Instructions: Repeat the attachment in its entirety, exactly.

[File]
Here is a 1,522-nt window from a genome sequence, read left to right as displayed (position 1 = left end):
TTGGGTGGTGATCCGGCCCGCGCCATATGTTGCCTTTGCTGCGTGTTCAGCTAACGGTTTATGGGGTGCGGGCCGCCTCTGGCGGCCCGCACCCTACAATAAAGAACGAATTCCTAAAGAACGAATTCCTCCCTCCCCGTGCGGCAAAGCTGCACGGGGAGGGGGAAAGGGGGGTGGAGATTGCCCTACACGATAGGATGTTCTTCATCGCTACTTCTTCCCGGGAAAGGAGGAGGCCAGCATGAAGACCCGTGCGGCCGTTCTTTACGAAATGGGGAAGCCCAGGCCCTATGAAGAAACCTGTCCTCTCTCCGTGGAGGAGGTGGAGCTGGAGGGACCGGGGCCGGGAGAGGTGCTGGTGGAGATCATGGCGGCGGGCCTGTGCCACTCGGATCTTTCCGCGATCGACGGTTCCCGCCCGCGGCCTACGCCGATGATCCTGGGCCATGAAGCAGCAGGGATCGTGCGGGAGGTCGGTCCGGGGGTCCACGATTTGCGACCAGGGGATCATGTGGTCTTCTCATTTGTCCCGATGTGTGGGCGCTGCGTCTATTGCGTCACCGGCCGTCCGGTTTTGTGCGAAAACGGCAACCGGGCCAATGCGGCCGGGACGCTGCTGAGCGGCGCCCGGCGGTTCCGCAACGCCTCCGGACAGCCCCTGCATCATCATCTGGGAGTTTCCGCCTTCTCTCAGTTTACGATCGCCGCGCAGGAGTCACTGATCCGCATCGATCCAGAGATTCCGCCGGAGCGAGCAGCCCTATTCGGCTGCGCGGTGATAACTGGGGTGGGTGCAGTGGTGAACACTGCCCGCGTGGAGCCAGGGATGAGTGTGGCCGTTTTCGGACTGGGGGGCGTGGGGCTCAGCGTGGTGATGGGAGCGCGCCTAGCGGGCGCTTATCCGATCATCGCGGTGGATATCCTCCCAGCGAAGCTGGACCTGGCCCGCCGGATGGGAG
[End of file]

Here is a 1,522-nt window from a genome sequence, read left to right as displayed (position 1 = left end):
TTGGGTGGTGATCCGGCCCGCGCCATATGTTGCCTTTGCTGCGTGTTCAGCTAACGGTTTATGGGGTGCGGGCCGCCTCTGGCGGCCCGCACCCTACAATAAAGAACGAATTCCTAAAGAACGAATTCCTCCCTCCCCGTGCGGCAAAGCTGCACGGGGAGGGGGAAAGGGGGGTGGAGATTGCCCTACACGATAGGATGTTCTTCATCGCTACTTCTTCCCGGGAAAGGAGGAGGCCAGCATGAAGACCCGTGCGGCCGTTCTTTACGAAATGGGGAAGCCCAGGCCCTATGAAGAAACCTGTCCTCTCTCCGTGGAGGAGGTGGAGCTGGAGGGACCGGGGCCGGGAGAGGTGCTGGTGGAGATCATGGCGGCGGGCCTGTGCCACTCGGATCTTTCCGCGATCGACGGTTCCCGCCCGCGGCCTACGCCGATGATCCTGGGCCATGAAGCAGCAGGGATCGTGCGGGAGGTCGGTCCGGGGGTCCACGATTTGCGACCAGGGGATCATGTGGTCTTCTCATTTGTCCCGATGTGTGGGCGCTGCGTCTATTGCGTCACCGGCCGTCCGGTTTTGTGCGAAAACGGCAACCGGGCCAATGCGGCCGGGACGCTGCTGAGCGGCGCCCGGCGGTTCCGCAACGCCTCCGGACAGCCCCTGCATCATCATCTGGGAGTTTCCGCCTTCTCTCAGTTTACGATCGCCGCGCAGGAGTCACTGATCCGCATCGATCCAGAGATTCCGCCGGAGCGAGCAGCCCTATTCGGCTGCGCGGTGATAACTGGGGTGGGTGCAGTGGTGAACACTGCCCGCGTGGAGCCAGGGATGAGTGTGGCCGTTTTCGGACTGGGGGGCGTGGGGCTCAGCGTGGTGATGGGAGCGCGCCTAGCGGGCGCTTATCCGATCATCGCGGTGGATATCCTCCCAGCGAAGCTGGACCTGGCCCGCCGGATGGGAG